A former L.A. drug dealer has moved to Houston to make a new life for himself as a married architect. Everything falls apart when he is suddenly visited by one of his former cohorts who comes carrying heroin.
The movie opens in a Los Angeles convenience store one late Monday night, where a smalltime drug dealer named Nick (Aaron Eckhart) is trying to decide what coffee brand to buy. His ex-lover Dallas (Paulina Porizkova) and fellow hitman Billy Hill (James LeGros) are getting impatient and tell him to hurry up. Conflicts between Nick and the cashier (Luck Hari) ensue, resulting in Dallas shooting the cashier dead. Though the three attempt to cover up the crime, they are forced to also shoot a police officer (Bari K. Willerford) when he discovers blood on the ground.Written by
The details of Dallas' version of Nick and Casey's last job differ from that of Casey's version. According to Dallas' story, told to her by Nick, Ball-Peen's apartment was very colorful, luxurious and lavish. And the woman who comes out of the bedroom was, at least, pretty. In the version Casey tells, the apartment was drab, run-down and dirty. The woman from the bedroom looks like a drug addict wearing a bath robe and disheveled hair. See more »
The sound of the air flowing through the water in the bong is fake (bubbling). The bubbling starts before Casey puts his mouth to the chamber. See more »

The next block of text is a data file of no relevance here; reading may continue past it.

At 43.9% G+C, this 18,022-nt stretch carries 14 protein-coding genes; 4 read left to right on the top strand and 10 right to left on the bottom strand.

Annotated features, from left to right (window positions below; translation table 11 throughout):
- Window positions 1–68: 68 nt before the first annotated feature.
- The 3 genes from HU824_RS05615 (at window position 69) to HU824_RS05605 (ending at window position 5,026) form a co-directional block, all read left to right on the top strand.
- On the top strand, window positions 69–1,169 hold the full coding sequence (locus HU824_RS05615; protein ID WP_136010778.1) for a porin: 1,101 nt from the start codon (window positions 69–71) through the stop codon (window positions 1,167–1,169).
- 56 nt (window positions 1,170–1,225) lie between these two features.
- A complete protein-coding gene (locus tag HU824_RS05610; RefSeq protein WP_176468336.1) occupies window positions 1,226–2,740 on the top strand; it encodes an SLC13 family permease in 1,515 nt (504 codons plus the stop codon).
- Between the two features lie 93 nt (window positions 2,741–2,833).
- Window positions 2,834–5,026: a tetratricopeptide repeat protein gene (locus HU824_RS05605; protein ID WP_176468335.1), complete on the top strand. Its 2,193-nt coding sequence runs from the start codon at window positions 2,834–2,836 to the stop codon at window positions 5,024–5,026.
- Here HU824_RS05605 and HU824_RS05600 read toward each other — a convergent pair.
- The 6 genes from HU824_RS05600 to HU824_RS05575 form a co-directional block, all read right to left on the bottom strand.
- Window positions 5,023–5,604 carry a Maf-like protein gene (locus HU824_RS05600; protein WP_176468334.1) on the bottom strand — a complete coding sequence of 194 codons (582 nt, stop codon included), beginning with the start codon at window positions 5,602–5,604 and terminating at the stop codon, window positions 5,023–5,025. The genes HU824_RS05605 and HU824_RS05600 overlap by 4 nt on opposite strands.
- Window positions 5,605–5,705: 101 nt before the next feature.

Written by Joost Langeveld and James Pinckney
Performed by Unitone HiFi
Courtesy of Unitone HiFi Control See more »
Will this movie change your life today?
Want a film that's hip, loaded with attitude, funny and shocking at once, packed to the rafters with wild lowlifes? Skip Woods has delivered one, but about five years too late. We've seen everything in THURSDAY before, so you'd best enjoy this film without the baggage of seeing PULP FICTION - and that's a tall ask.
Compared to FICTION or RESERVOIR DOGS , THURSDAY is as flawed as you'd expect. Spontaneous raps about Star Trek, the sadistically amusing torture of a helpless, bound man, and drug-dealer flashbacks all ring a bell. It's derivative, but it's still fun.
Against the leagues of Tarantino ripoff's on the market, you could do much worse than THURSDAY. The day-in-a-life saga, and flexible pace are sometimes a blast. The violence makes you squirm and laugh, so at least it hits the mark, even when it aims low. And the havoc sown on the picturesque picket fence suburb is cruelly effective.
Going out of his way to shock, Woods' film goes wrong because for all his youthful arrogance, THURSDAY isn't half as original as he no doubt thinks. And be warned, the ending is a travesty. It's abysmal and uninspired enough to make you reassess the merits of the picture before the credits have even begun.
6 of 8 people found this review helpful.
Was this review helpful to you?
| Report this